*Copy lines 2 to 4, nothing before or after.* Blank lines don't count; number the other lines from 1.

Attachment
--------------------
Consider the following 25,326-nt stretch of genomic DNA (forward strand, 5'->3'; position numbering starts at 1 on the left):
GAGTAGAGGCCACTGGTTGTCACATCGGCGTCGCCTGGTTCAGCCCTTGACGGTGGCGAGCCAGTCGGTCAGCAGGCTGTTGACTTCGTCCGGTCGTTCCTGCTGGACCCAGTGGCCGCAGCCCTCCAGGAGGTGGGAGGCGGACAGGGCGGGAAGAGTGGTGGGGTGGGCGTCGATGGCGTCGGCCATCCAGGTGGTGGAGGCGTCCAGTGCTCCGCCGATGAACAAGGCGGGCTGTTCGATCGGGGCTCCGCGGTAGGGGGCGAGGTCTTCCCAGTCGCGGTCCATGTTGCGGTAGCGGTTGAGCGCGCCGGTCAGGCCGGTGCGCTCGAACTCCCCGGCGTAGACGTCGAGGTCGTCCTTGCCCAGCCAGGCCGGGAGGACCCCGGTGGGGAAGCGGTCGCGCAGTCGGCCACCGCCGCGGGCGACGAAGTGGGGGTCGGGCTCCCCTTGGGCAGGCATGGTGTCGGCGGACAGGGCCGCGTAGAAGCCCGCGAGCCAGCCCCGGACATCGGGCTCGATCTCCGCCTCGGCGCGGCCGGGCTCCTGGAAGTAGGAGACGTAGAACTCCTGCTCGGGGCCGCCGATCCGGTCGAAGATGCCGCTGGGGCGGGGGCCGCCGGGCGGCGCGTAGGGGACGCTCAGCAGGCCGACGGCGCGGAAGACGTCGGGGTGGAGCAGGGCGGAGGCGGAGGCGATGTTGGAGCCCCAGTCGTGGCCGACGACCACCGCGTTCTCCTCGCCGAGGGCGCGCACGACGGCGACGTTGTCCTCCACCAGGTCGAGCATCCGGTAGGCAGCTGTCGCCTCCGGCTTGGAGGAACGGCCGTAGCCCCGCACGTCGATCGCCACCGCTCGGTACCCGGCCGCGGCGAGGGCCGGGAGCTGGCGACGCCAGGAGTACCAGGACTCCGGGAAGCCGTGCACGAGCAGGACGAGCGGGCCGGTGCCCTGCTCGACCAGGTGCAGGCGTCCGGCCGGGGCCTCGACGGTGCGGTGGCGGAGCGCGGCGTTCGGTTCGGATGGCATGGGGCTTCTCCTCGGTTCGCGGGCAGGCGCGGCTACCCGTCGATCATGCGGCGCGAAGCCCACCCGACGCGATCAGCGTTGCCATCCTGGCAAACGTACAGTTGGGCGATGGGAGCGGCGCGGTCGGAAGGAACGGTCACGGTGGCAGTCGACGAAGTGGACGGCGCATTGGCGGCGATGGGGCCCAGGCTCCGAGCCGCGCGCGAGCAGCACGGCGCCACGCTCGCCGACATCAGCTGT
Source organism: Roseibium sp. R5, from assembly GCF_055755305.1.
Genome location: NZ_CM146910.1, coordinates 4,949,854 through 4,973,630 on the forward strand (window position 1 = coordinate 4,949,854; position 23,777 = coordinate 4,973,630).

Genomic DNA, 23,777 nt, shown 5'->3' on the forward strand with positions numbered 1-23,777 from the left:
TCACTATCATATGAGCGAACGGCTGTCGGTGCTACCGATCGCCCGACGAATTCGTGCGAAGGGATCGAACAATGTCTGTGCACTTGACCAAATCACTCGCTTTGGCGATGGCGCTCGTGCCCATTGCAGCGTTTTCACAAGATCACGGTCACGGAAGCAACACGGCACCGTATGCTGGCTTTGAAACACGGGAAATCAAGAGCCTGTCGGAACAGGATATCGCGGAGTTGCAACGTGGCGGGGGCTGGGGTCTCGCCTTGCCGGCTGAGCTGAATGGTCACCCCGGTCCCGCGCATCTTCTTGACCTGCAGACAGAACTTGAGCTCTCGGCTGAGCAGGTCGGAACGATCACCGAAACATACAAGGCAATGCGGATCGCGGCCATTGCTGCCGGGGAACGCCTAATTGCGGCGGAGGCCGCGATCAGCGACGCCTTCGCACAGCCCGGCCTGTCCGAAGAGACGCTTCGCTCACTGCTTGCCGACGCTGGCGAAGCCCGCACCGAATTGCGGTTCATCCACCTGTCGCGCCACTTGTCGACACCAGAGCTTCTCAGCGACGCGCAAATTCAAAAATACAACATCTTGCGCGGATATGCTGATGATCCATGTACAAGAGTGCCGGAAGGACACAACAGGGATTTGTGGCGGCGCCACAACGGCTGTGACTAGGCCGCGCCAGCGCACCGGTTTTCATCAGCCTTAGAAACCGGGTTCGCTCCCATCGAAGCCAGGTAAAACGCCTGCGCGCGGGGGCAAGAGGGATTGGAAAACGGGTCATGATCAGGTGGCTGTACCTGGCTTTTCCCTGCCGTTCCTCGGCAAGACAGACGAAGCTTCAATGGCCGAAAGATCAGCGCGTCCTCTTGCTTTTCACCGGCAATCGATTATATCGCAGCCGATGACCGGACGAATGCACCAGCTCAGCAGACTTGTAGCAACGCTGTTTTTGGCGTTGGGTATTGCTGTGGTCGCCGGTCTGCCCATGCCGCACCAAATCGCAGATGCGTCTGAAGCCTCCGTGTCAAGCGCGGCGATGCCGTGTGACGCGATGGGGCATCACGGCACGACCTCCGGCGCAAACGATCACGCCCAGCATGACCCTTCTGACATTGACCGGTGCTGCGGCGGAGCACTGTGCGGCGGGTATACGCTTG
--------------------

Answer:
GAGTAGAGGCCACTGGTTGTCACATCGGCGTCGCCTGGTTCAGCCCTTGACGGTGGCGAGCCAGTCGGTCAGCAGGCTGTTGACTTCGTCCGGTCGTTCCTGCTGGACCCAGTGGCCGCAGCCCTCCAGGAGGTGGGAGGCGGACAGGGCGGGAAGAGTGGTGGGGTGGGCGTCGATGGCGTCGGCCATCCAGGTGGTGGAGGCGTCCAGTGCTCCGCCGATGAACAAGGCGGGCTGTTCGATCGGGGCTCCGCGGTAGGGGGCGAGGTCTTCCCAGTCGCGGTCCATGTTGCGGTAGCGGTTGAGCGCGCCGGTCAGGCCGGTGCGCTCGAACTCCCCGGCGTAGACGTCGAGGTCGTCCTTGCCCAGCCAGGCCGGGAGGACCCCGGTGGGGAAGCGGTCGCGCAGTCGGCCACCGCCGCGGGCGACGAAGTGGGGGTCGGGCTCCCCTTGGGCAGGCATGGTGTCGGCGGACAGGGCCGCGTAGAAGCCCGCGAGCCAGCCCCGGACATCGGGCTCGATCTCCGCCTCGGCGCGGCCGGGCTCCTGGAAGTAGGAGACGTAGAACTCCTGCTCGGGGCCGCCGATCCGGTCGAAGATGCCGCTGGGGCGGGGGCCGCCGGGCGGCGCGTAGGGGACGCTCAGCAGGCCGACGGCGCGGAAGACGTCGGGGTGGAGCAGGGCGGAGGCGGAGGCGATGTTGGAGCCCCAGTCGTGGCCGACGACCACCGCGTTCTCCTCGCCGAGGGCGCGCACGACGGCGACGTTGTCCTCCACCAGGTCGAGCATCCGGTAGGCAGCTGTCGCCTCCGGCTTGGAGGAACGGCCGTAGCCCCGCACGTCGATCGCCACCGCTCGGTACCCGGCCGCGGCGAGGGCCGGGAGCTGGCGACGCCAGGAGTACCAGGACTCCGGGAAGCCGTGCACGAGCAGGACGAGCGGGCCGGTGCCCTGCTCGACCAGGTGCAGGCGTCCGGCCGGGGCCTCGACGGTGCGGTGGCGGAGCGCGGCGTTCGGTTCGGATGGCATGGGGCTTCTCCTCGGTTCGCGGGCAGGCGCGGCTACCCGTCGATCATGCGGCGCGAAGCCCACCCGACGCGATCAGCGTTGCCATCCTGGCAAACGTACAGTTGGGCGATGGGAGCGGCGCGGTCGGAAGGAACGGTCACGGTGGCAGTCGACGAAGTGGACGGCGCATTGGCGGCGATGGGGCCCAGGCTCCGAGCCGCGCGCGAGCAGCACGGCGCCACGCTCGCCGACATCAGCTGT
Source organism: Roseibium sp. R5, from assembly GCF_055755305.1.
Genome location: NZ_CM146910.1, coordinates 4,949,854 through 4,973,630 on the forward strand (window position 1 = coordinate 4,949,854; position 23,777 = coordinate 4,973,630).